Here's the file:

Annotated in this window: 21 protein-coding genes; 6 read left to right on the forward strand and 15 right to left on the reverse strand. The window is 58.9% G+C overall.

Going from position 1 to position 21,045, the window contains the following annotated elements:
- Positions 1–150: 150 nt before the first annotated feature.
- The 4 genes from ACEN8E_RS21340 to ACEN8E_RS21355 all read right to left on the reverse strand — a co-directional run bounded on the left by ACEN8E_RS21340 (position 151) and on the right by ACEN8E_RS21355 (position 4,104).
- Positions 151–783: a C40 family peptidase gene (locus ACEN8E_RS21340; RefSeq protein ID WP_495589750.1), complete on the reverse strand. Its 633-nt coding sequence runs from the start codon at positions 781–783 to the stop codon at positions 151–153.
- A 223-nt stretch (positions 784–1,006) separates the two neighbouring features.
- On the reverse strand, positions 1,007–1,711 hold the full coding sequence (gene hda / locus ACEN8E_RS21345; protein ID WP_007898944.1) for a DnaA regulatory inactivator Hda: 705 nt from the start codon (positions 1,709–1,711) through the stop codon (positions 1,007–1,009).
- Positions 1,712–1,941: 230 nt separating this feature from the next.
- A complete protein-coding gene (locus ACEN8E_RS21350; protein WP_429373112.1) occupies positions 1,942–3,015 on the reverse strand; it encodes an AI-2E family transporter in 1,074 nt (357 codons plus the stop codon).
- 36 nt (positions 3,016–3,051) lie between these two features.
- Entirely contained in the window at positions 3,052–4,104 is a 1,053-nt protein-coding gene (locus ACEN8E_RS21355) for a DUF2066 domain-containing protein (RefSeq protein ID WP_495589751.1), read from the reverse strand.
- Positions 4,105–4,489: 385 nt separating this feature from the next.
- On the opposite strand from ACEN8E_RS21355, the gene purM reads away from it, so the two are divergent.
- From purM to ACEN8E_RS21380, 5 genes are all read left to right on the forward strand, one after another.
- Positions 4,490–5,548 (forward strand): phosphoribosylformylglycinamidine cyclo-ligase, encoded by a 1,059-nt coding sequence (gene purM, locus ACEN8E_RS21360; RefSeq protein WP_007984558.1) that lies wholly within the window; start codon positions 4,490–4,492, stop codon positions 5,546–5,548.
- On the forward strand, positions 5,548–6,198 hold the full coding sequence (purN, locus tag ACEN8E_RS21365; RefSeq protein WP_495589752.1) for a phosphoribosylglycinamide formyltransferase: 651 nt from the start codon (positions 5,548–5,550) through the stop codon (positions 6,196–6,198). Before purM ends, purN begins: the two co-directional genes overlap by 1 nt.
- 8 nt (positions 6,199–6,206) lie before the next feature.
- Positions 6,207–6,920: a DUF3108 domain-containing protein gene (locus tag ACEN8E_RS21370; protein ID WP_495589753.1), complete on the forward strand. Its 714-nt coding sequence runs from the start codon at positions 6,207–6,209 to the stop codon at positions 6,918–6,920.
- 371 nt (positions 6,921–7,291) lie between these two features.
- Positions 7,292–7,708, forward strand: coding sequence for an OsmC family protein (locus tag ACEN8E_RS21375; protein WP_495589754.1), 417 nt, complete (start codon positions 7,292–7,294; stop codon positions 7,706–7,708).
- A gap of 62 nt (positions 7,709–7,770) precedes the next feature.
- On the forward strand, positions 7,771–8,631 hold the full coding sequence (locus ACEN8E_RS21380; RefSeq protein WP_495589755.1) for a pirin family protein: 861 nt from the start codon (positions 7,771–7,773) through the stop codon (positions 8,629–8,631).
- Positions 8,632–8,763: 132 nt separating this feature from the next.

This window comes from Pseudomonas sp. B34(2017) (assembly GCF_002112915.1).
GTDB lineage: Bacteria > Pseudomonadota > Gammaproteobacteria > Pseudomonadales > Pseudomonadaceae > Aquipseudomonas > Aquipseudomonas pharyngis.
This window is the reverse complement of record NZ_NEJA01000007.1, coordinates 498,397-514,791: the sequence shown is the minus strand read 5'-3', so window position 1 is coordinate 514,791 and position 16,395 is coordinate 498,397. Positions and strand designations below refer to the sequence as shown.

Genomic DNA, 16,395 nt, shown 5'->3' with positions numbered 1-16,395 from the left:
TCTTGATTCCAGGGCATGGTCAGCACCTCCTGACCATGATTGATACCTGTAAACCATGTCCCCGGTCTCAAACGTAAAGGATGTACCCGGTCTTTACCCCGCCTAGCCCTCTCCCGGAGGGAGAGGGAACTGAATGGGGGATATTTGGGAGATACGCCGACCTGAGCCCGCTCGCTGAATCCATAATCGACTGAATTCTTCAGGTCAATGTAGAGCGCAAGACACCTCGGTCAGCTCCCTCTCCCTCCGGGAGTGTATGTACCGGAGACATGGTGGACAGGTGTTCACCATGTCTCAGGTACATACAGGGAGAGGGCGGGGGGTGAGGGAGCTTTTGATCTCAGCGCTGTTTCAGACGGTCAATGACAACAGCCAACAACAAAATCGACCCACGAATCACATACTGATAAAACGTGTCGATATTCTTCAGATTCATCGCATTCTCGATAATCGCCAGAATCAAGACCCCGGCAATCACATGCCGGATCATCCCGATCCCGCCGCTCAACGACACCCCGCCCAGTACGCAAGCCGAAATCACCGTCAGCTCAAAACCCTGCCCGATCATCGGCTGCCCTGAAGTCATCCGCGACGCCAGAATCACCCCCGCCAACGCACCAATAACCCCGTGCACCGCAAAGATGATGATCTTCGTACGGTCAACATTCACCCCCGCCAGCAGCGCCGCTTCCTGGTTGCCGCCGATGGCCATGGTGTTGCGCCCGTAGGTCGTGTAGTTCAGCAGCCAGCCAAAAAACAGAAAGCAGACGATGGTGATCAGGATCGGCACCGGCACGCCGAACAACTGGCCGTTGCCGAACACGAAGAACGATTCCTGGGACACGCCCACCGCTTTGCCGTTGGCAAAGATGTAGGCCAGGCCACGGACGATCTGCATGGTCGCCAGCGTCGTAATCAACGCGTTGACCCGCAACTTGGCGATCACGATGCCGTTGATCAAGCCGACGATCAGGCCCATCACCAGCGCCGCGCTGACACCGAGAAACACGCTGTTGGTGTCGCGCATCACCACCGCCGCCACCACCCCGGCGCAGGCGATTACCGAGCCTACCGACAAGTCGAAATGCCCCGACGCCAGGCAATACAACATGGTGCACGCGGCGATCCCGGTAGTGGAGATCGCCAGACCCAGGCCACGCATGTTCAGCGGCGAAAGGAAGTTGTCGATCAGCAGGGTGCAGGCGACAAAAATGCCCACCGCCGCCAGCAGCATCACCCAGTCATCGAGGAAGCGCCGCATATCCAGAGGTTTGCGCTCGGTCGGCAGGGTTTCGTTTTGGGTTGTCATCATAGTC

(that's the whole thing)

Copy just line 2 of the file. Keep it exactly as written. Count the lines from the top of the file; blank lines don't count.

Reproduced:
Going from position 1 to position 21,045, the window contains the following annotated elements: